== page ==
And Transocean, the company that owned the rig Stone was working on, hasn’t been helpful either, he said.
“All I can do right now is wait for my day in court,” Stone said. “It’s very frustrating — individuals are not represented in this country.”
David Griffin, a self employed fisherman, questions Kenneth Feinberg, administrator of the Gulf Coast Claims Facility, during a public meeting about independent claims processes related to the BP oil spill in the Gulf of Mexico August 18, 2010, in Houma, Louisiana.Win McNamee / Getty Images
Stone is not alone. Coon says he has other clients who weren’t eligible for a settlement payment, such as those in the casino industry, who have lost up to $10 million in revenue but have received nothing from BP’s internal claims process.
Others, such as hotel owner David Arnsby of Sarasota, Florida, qualified for the settlement but chose to opt out.
Arnsby lost 25 percent of his revenue, or about $600,000, from Country Inn and Suites the first year after the oil spill.By now, his losses have amounted to $7.5 million, Arnsby said, and he's gone into foreclosure because he defaulted on a loan.
In June 2011, he submitted a claim to the Gulf Coast Claims Facility for $6 million, his total losses at that point. He was only offered five cents on the dollar as reparation, however, for a grand total of about $250,000.
Arnsby refused the offer, at which point his claim was transferred to the Deepwater Horizon Settlement Program.
But Arnsby opted out, and instead took advantage of the internal claims program. Now, he feels the program was a trap.
“They didn’t do a thing. They ignored every single claim that my attorney sent,” Arnsby said. “They had no intentions of honoring that program.”
Moreover, Arnsby said, the company's website said he would receive "interim payments" before his final reparation was issued. But those, too, have yet to reach his mailbox, he said.
Facing financial ruin and the prospect of starting over on bad credit, Arnsby said BP has acted immorally.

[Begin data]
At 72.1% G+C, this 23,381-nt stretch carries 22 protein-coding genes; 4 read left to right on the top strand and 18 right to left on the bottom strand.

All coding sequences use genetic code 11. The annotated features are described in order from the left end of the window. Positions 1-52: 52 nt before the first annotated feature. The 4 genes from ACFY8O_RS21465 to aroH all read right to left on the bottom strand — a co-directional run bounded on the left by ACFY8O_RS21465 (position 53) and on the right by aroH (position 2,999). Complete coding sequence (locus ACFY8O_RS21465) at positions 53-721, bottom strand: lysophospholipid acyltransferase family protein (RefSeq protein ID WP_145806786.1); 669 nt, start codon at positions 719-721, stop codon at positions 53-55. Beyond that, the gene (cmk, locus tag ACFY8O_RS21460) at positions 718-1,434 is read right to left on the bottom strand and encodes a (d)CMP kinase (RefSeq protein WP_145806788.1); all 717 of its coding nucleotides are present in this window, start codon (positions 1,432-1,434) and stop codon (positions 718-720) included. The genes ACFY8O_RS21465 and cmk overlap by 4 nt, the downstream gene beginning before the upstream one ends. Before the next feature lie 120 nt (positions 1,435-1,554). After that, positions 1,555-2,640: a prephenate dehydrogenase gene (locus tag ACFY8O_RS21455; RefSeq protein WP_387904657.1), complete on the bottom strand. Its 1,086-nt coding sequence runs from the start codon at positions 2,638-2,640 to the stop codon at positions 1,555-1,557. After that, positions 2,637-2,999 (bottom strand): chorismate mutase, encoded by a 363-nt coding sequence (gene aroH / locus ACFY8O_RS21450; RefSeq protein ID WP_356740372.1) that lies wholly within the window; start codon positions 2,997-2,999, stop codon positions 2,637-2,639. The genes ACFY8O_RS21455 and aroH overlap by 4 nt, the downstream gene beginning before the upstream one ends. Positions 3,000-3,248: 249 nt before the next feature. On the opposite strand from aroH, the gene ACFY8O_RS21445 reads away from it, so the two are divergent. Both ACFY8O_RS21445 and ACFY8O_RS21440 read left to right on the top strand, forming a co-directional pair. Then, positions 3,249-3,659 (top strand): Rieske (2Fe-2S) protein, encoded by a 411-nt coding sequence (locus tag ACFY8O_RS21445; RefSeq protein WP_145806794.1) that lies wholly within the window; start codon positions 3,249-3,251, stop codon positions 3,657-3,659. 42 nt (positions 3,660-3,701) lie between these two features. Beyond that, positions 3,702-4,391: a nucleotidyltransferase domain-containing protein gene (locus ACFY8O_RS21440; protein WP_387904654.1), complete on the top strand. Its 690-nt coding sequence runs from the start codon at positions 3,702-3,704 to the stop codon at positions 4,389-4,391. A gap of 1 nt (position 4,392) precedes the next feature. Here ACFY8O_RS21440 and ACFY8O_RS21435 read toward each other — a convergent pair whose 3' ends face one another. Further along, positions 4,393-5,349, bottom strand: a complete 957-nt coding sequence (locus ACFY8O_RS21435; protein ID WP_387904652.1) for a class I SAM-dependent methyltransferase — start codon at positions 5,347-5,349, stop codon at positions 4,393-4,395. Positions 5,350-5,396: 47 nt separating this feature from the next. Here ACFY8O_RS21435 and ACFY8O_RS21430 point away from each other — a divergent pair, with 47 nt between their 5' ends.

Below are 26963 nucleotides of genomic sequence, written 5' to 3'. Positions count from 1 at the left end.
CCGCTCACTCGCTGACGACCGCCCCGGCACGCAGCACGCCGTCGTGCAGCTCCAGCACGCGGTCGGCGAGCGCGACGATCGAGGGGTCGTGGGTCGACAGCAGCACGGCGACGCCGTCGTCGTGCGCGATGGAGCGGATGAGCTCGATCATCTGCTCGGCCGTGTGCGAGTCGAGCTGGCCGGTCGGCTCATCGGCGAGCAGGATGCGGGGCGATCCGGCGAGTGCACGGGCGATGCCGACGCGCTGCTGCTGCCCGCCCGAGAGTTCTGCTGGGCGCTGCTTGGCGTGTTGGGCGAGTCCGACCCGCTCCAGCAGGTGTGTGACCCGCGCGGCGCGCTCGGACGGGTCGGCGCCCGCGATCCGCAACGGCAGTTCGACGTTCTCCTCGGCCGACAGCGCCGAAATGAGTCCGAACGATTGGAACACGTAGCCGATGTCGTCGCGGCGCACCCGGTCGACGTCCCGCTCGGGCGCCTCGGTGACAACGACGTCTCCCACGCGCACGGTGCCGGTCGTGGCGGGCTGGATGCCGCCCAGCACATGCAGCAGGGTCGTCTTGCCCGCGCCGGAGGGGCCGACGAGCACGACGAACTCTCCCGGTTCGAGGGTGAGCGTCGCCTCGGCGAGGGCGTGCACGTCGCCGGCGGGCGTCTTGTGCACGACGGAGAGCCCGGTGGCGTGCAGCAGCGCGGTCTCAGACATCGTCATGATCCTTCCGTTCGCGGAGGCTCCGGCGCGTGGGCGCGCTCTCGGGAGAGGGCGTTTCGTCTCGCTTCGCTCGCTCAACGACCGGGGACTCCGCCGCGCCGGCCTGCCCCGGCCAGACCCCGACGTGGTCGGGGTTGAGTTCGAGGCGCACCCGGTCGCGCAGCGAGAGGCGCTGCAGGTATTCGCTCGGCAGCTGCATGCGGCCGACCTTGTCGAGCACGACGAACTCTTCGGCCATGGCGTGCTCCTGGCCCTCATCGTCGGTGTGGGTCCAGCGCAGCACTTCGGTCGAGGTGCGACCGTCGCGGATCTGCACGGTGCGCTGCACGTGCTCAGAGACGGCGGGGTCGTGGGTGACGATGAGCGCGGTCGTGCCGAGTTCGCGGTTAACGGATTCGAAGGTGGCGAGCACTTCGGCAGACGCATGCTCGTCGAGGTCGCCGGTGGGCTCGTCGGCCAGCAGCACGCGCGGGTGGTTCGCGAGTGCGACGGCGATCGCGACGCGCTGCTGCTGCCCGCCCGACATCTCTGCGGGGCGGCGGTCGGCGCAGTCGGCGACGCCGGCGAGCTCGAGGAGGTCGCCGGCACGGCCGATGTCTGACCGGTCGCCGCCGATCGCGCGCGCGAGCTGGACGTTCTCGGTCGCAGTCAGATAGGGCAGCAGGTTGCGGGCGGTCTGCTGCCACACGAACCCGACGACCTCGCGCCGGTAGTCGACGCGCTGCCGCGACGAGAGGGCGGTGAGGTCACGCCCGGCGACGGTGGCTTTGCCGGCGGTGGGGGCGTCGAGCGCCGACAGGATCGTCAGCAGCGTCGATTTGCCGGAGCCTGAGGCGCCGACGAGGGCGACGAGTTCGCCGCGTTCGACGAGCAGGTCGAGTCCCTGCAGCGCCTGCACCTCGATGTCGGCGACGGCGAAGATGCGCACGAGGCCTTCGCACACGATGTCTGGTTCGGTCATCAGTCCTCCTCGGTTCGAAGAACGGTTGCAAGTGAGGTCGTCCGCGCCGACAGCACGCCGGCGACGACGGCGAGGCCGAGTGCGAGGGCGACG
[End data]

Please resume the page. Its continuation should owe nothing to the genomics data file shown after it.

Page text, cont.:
“I think it is their mission to financially ruin people. It’s un-American,” he said. “They want to break you down, get you on your knees, get you to try to take four cents on the dollar.”
History of BP internal claims
BP initiated its internal claims process soon after the explosion to be in compliance with the Oil Pollution Act of 1990, which assigns some liability to the responsible party after a spill in an effort to protect victims. The act was signed largely in response to another oil crisis, the 1989 Exxon Valdez incident in the Prince William Sound of Alaska.
More than 100,000 claims from individuals, businesses and state and local governments were filed through the internal process right away, and more would filter in. Considered the largest accidental deep-water petroleum spill in the history of the oil industry, the Deepwater Horizon disaster left oil gushing into the gulf for 87 days and affected industries like fishing, tourism and real estate across several states.
However, the internal claims program was around for only a few months before being farmed out to the independent Gulf Coast Claims Facility, which was announced in June 2010 after a meeting between BP executives and President Barack Obama, and began accepting claims that summer.
As part of an agreement negotiated with the White House, BP brought in attorney Kenneth Feinberg, who oversaw the 9/11 victims’ compensation fund, to run the claims program. The resulting shift in the claims process occurred in part because, in Coon’s words, BP was “doing a miserable job” of managing the large number of claims that were coming in.
“They didn’t have the resources or skill sets to handle it,” Coon said.
Very few claims were being submitted through the BP Claims Programs when this decision was made.
Senior Vice President, BP
A BP report shows that during those 16 weeks, the internal BP Claims Program paid out on 46,500 claims of the 154,000 that officials received — just about 30 percent.
In contrast, the new Gulf Coast Claims Facility oversaw a $20 billion trust fund established by BP to settle claims arising from the spill. The fund was to be used for a range of expenses, including natural resource damages, state and local response costs and individual compensation.
That is the biggest lie you could ever tell.
Lawyer for Stephen Stone and other claimants
Of the $20 billion, $6.7 billion went to individuals and businesses. It abruptly ended in June 2012, however, when BP agreed to a Court Supervised Settlement Program with a committee of plaintiffs’ lawyers to resolve certain economic loss and property damage claims. In the summer of that year, BP estimated the settlement would cost $7.8 billion, of which it paid out $3.8 billion between the program’s creation and October 2013, at which point it was stalled by BP's court appeals.